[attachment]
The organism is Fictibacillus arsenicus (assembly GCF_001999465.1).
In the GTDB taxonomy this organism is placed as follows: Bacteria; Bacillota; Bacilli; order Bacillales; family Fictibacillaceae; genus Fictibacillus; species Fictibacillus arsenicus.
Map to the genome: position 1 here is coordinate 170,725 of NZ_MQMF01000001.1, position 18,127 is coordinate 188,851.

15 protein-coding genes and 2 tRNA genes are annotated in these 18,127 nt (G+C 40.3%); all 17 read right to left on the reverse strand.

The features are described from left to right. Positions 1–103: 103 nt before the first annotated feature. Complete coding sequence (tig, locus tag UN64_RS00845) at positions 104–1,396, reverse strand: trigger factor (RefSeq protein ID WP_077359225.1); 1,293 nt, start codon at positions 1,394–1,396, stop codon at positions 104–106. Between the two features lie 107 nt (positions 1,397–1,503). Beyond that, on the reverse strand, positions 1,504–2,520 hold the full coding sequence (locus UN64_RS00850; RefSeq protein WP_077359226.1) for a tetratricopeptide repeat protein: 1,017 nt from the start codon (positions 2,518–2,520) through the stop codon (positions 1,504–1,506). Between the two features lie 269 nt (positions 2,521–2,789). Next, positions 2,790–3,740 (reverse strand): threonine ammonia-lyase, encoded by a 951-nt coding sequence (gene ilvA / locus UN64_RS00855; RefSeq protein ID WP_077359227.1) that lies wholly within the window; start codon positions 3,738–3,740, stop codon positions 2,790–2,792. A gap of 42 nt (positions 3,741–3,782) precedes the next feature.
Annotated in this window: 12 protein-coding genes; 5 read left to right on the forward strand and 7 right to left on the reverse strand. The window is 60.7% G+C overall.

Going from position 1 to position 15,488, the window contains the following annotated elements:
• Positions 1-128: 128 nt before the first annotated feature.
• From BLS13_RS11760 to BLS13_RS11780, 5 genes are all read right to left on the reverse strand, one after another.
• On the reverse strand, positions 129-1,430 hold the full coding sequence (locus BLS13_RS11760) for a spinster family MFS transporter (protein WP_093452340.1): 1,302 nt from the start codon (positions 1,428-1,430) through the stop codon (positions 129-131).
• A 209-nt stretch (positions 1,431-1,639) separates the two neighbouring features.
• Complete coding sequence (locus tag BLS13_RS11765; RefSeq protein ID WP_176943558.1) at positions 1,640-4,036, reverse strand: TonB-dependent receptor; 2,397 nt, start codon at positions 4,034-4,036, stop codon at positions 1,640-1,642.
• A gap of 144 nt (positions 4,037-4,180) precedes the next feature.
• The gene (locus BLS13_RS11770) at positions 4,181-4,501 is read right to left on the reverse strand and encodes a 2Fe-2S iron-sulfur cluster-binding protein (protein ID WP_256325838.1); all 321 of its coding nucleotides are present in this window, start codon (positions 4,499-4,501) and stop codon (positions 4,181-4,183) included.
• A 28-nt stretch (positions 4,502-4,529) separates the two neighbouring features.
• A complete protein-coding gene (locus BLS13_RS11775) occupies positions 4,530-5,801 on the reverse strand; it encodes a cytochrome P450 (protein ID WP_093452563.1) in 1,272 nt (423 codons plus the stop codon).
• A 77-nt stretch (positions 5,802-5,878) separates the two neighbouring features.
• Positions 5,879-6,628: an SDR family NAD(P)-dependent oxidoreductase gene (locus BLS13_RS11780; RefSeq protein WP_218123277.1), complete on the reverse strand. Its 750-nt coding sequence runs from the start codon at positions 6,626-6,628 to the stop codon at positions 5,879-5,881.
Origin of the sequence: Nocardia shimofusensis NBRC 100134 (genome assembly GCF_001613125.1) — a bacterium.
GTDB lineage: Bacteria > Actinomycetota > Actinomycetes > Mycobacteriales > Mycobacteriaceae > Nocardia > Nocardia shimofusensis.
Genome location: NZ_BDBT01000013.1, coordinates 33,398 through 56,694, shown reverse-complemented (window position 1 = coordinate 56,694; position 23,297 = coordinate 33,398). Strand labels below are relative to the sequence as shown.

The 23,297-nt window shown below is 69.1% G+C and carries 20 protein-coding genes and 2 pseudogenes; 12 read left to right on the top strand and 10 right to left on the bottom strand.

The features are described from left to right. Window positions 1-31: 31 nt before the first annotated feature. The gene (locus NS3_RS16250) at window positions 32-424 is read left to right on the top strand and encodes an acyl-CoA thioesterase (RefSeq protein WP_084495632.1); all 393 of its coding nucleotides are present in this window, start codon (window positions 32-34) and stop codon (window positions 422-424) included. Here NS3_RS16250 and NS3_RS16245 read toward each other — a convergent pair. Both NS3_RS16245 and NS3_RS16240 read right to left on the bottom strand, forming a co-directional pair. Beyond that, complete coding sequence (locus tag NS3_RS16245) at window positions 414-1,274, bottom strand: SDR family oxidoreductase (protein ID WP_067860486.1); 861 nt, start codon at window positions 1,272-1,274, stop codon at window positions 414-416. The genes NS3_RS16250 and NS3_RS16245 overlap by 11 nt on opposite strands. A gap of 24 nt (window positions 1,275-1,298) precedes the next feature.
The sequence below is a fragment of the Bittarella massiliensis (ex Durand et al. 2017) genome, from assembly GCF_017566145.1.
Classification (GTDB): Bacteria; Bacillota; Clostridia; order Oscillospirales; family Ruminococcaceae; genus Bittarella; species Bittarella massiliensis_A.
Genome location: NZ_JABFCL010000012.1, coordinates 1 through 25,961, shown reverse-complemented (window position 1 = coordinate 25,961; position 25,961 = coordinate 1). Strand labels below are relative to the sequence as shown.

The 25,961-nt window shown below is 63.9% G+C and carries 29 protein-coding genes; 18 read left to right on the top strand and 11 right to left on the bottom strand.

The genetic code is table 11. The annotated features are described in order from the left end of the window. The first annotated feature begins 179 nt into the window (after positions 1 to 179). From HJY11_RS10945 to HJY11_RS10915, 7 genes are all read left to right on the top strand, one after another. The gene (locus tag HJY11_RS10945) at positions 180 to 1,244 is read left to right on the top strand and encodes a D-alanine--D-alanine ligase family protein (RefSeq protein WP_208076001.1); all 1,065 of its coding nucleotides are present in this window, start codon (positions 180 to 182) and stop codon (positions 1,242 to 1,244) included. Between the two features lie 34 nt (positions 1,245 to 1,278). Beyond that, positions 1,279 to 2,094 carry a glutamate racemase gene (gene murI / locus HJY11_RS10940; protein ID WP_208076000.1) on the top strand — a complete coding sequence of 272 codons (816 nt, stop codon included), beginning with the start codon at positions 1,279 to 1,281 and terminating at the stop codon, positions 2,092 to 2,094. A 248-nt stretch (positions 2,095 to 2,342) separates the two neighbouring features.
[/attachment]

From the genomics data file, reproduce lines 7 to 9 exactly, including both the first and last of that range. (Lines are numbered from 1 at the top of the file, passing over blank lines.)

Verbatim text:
Going from position 1 to position 15,488, the window contains the following annotated elements:
• Positions 1-128: 128 nt before the first annotated feature.
• From BLS13_RS11760 to BLS13_RS11780, 5 genes are all read right to left on the reverse strand, one after another.